Monday, February 19, 2007

Revelation: The Beginning

As promised, I am beginning a series on Revelation. I will be using material I have collected for the purpose of teaching a Young Adult Sunday School Class.

As a kind of prologue, I would like to make a few opening comments of a general nature:

1) Although I do have a definite opinion on issues such as the Tribulation and Millennium, I do not intend to present this study as a means of forwarding those opinions. In fact, I intend to say rather little about particular eschatological schemata.

2) While I intend to be somewhat scholarly in my approach, bringing forth the various options for disputed passages, my goal is to make a presentation with potential for personal application, and informed by pastoral concerns.

3) My belief is that Revelation has two primary thrusts: pastoral and ethical. Revelation is written to and for people enduring persecution. It is under such circumstances that the question "How do we live our faith?" is being asked and answered.

4) My format will be a mixture of verse for verse and paragraph for paragraph exegesis. There are times when verse for verse is entirely appropriate, even necessary, to bring out the full meaning of the text. Yet there are also times when verse by verse can encourage one to become bogged down with minutiae that do not really make a contribution to our understanding commensurate with the time and energy they require. I will strive to strike an appropriate balance.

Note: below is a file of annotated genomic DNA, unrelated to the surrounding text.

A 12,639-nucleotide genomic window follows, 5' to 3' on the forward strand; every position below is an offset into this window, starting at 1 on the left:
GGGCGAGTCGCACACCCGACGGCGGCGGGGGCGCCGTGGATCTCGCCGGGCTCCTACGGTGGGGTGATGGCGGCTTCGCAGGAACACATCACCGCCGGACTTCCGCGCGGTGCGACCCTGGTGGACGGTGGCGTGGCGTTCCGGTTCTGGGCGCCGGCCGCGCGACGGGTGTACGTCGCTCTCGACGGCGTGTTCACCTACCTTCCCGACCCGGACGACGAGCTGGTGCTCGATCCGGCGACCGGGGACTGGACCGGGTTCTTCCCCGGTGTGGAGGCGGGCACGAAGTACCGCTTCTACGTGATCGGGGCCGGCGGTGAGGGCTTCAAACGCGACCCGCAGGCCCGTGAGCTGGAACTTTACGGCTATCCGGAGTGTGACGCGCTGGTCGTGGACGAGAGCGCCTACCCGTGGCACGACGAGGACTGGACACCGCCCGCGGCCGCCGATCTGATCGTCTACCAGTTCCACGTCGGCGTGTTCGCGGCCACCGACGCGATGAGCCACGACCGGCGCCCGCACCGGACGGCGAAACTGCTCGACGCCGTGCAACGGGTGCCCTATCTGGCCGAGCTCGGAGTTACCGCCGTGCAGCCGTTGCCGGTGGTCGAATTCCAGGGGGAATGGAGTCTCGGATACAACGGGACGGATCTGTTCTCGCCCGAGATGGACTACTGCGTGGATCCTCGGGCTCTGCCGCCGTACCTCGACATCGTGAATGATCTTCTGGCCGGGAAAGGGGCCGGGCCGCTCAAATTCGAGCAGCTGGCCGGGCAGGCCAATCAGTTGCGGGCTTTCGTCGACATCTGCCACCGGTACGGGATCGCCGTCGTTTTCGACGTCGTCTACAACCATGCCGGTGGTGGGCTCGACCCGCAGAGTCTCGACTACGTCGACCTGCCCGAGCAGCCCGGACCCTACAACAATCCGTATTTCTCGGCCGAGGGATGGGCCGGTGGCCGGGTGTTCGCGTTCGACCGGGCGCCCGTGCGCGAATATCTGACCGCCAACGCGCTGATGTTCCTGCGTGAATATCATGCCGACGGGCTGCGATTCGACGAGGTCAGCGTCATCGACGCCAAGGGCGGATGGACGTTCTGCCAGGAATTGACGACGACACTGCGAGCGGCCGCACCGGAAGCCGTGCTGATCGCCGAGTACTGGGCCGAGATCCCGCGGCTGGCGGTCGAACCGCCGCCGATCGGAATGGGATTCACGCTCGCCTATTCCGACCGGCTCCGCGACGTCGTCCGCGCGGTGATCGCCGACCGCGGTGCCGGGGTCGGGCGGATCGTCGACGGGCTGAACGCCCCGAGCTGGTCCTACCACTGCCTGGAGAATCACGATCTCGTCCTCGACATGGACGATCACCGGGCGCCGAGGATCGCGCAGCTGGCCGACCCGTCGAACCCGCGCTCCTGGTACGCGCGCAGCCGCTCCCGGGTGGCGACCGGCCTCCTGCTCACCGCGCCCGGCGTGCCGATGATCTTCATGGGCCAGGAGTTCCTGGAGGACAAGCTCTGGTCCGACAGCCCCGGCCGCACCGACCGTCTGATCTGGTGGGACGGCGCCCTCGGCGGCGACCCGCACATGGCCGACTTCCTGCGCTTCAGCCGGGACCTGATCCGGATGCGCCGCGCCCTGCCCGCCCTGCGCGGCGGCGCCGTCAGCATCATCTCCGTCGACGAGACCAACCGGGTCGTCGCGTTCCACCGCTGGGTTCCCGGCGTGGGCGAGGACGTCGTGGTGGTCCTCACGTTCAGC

Next time, we will begin with the first few verses of Revelation 1.

Tuesday, February 06, 2007

Return of the OP

The Oddball Pastor has returned. It is time to resume blogging on matters of theology.

Where have I been? I have written a devotional commentary on James. Called, "Being Consistently Christian", it is based on research I have done using commentaries in the Tyndale, Pillar, NIV Application and Expositor's series.

Currently I am looking at publishing options.

So what now? Now I am dealing with the impact of a deep study in Revelation. I am convinced that Revelation is a book with far more relevance than those who think only in terms of end-times charts might guess. It is a book deeply concerned with ethics. It has a lot to say about worship, martyrdom, the nature of our victory over evil in this world, and the unity of the Father and the Son. That is just in the first 7 chapters.

I will be blogging the insights I have gained from this study, plus whatever else pops into my head.

Kudos to Tertium Quid on his "promotion" to "Team Apologian."